Richard Dyer (King’s College, London)
The Persistence of Textual Analysis
Textual analysis is one of the oldest methods in Film Studies but also one of the most contested. It has been widely critiqued as a method, with approaches from theory, contextualisation, production and reception studies challenging its validity. Yet the practice of it persists, in the use of examples in scholarly work, in teaching and in reviewing in the media, and, not least, in everyday discourse. What forms does the critique take and how strong are their cases? Why does textual analysis persist? Should it? In what form? These questions will be addressed, taking examples from films (specifically Rocco e i suoi fratelli, 1960, and Trouble Man, 1972), although the issue of textual analysis runs across all the arts and humanities and indeed across all human knowledge.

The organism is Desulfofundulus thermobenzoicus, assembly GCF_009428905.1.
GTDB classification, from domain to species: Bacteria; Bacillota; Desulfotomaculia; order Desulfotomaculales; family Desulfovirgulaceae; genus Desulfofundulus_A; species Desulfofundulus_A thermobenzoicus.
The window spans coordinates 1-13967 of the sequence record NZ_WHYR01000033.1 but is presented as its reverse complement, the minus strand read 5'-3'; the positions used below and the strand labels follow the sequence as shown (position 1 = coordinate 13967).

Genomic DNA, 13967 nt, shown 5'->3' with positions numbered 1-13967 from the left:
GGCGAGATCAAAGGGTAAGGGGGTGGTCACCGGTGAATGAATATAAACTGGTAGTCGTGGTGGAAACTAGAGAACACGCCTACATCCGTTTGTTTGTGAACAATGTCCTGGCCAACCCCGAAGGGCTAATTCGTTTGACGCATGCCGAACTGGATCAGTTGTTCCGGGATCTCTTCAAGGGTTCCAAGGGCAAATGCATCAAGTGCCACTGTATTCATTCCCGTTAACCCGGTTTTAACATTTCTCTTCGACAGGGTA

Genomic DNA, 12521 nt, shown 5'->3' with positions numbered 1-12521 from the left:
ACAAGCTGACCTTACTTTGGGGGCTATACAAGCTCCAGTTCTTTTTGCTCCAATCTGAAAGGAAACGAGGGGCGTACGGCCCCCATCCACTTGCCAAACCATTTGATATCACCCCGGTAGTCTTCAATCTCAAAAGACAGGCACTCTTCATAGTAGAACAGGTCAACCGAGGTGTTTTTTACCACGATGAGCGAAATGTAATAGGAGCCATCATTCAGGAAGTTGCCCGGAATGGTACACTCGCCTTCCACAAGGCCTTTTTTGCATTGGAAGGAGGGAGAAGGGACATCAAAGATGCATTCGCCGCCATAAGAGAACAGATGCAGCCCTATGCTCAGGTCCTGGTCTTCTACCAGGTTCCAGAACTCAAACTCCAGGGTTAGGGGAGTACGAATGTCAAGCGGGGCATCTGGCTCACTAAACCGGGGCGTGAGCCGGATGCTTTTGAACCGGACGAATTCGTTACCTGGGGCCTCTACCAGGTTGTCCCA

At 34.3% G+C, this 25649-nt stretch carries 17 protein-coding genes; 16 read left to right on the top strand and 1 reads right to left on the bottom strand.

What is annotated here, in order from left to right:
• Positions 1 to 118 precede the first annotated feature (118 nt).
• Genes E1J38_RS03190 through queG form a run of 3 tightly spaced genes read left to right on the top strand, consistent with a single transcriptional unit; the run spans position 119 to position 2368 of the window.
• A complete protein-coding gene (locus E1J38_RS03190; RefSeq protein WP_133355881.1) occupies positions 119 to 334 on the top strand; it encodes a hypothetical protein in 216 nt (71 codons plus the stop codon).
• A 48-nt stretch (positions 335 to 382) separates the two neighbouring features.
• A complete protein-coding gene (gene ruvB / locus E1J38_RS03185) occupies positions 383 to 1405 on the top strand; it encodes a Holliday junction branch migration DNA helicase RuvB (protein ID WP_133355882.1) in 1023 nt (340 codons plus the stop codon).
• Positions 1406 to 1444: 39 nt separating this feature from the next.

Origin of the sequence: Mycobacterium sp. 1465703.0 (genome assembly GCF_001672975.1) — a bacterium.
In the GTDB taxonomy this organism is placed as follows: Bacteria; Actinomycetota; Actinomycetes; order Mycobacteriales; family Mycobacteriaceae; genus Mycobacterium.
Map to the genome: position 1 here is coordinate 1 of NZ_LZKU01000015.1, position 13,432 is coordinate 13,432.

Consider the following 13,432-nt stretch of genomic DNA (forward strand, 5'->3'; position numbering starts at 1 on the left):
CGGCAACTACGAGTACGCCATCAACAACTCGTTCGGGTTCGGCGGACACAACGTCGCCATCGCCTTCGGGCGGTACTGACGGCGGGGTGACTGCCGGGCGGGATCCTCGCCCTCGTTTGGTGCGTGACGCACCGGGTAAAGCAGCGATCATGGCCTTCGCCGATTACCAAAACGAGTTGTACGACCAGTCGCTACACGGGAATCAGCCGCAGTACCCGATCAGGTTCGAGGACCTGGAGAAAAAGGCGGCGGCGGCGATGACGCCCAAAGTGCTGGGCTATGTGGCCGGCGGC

Richard Dyer is Professor Emeritus at King’s College London and Professorial Fellow at St. Andrews University. His books include Stars, Heavenly Bodies, Now You See It: Historical Studies in Lesbian and Gay Film, White, The Culture of Queers, Only Entertainment, The Matter of Images, Pastiche, Nino Rota: Music, Film and Feeling, In the Space of a Song and Lethal Repetition: Serial Killing in European Cinema.